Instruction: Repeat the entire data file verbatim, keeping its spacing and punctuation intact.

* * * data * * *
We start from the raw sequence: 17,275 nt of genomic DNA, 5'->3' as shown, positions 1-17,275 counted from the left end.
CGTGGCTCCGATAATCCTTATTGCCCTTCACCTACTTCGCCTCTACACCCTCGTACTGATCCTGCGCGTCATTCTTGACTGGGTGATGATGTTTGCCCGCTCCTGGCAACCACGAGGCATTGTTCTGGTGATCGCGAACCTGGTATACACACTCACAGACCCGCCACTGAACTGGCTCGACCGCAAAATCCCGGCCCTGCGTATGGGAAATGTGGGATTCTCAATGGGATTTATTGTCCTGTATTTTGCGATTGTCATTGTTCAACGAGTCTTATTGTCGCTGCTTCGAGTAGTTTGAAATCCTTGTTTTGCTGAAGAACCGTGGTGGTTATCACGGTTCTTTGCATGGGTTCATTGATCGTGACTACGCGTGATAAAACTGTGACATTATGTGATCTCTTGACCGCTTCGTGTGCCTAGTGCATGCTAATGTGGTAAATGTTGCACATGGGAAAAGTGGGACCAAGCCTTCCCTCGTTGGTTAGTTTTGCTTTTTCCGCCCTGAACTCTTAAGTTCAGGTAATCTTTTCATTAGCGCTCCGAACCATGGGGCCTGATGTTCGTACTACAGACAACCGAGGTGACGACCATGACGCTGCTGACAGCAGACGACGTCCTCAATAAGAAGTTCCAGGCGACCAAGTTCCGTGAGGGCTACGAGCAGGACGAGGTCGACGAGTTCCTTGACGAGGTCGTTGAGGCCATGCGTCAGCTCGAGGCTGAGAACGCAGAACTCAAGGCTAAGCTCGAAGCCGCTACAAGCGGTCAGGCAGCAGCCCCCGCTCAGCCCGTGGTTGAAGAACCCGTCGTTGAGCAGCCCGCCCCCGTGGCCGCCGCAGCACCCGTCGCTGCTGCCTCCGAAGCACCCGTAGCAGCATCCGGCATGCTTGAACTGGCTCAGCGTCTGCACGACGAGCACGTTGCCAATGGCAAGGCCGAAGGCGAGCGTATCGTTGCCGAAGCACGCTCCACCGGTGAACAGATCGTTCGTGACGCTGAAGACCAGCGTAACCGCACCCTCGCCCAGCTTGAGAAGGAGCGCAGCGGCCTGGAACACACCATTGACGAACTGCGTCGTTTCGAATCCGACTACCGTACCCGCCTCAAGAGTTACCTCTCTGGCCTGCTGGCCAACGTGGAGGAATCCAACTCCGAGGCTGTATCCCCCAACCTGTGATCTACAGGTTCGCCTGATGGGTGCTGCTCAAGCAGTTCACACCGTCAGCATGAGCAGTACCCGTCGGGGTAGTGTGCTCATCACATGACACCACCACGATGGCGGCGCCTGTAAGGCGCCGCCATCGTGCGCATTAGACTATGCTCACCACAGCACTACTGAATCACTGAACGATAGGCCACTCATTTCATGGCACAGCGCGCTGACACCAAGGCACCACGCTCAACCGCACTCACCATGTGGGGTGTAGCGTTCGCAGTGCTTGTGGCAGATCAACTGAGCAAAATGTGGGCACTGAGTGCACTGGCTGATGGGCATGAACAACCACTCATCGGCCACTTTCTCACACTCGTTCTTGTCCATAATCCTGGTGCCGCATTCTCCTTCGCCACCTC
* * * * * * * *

We start from the raw sequence: 17,275 nt of genomic DNA, 5'->3' as shown, positions 1-17,275 counted from the left end.
CGTGGCTCCGATAATCCTTATTGCCCTTCACCTACTTCGCCTCTACACCCTCGTACTGATCCTGCGCGTCATTCTTGACTGGGTGATGATGTTTGCCCGCTCCTGGCAACCACGAGGCATTGTTCTGGTGATCGCGAACCTGGTATACACACTCACAGACCCGCCACTGAACTGGCTCGACCGCAAAATCCCGGCCCTGCGTATGGGAAATGTGGGATTCTCAATGGGATTTATTGTCCTGTATTTTGCGATTGTCATTGTTCAACGAGTCTTATTGTCGCTGCTTCGAGTAGTTTGAAATCCTTGTTTTGCTGAAGAACCGTGGTGGTTATCACGGTTCTTTGCATGGGTTCATTGATCGTGACTACGCGTGATAAAACTGTGACATTATGTGATCTCTTGACCGCTTCGTGTGCCTAGTGCATGCTAATGTGGTAAATGTTGCACATGGGAAAAGTGGGACCAAGCCTTCCCTCGTTGGTTAGTTTTGCTTTTTCCGCCCTGAACTCTTAAGTTCAGGTAATCTTTTCATTAGCGCTCCGAACCATGGGGCCTGATGTTCGTACTACAGACAACCGAGGTGACGACCATGACGCTGCTGACAGCAGACGACGTCCTCAATAAGAAGTTCCAGGCGACCAAGTTCCGTGAGGGCTACGAGCAGGACGAGGTCGACGAGTTCCTTGACGAGGTCGTTGAGGCCATGCGTCAGCTCGAGGCTGAGAACGCAGAACTCAAGGCTAAGCTCGAAGCCGCTACAAGCGGTCAGGCAGCAGCCCCCGCTCAGCCCGTGGTTGAAGAACCCGTCGTTGAGCAGCCCGCCCCCGTGGCCGCCGCAGCACCCGTCGCTGCTGCCTCCGAAGCACCCGTAGCAGCATCCGGCATGCTTGAACTGGCTCAGCGTCTGCACGACGAGCACGTTGCCAATGGCAAGGCCGAAGGCGAGCGTATCGTTGCCGAAGCACGCTCCACCGGTGAACAGATCGTTCGTGACGCTGAAGACCAGCGTAACCGCACCCTCGCCCAGCTTGAGAAGGAGCGCAGCGGCCTGGAACACACCATTGACGAACTGCGTCGTTTCGAATCCGACTACCGTACCCGCCTCAAGAGTTACCTCTCTGGCCTGCTGGCCAACGTGGAGGAATCCAACTCCGAGGCTGTATCCCCCAACCTGTGATCTACAGGTTCGCCTGATGGGTGCTGCTCAAGCAGTTCACACCGTCAGCATGAGCAGTACCCGTCGGGGTAGTGTGCTCATCACATGACACCACCACGATGGCGGCGCCTGTAAGGCGCCGCCATCGTGCGCATTAGACTATGCTCACCACAGCACTACTGAATCACTGAACGATAGGCCACTCATTTCATGGCACAGCGCGCTGACACCAAGGCACCACGCTCAACCGCACTCACCATGTGGGGTGTAGCGTTCGCAGTGCTTGTGGCAGATCAACTGAGCAAAATGTGGGCACTGAGTGCACTGGCTGATGGGCATGAACAACCACTCATCGGCCACTTTCTCACACTCGTTCTTGTCCATAATCCTGGTGCCGCATTCTCCTTCGCCACCTC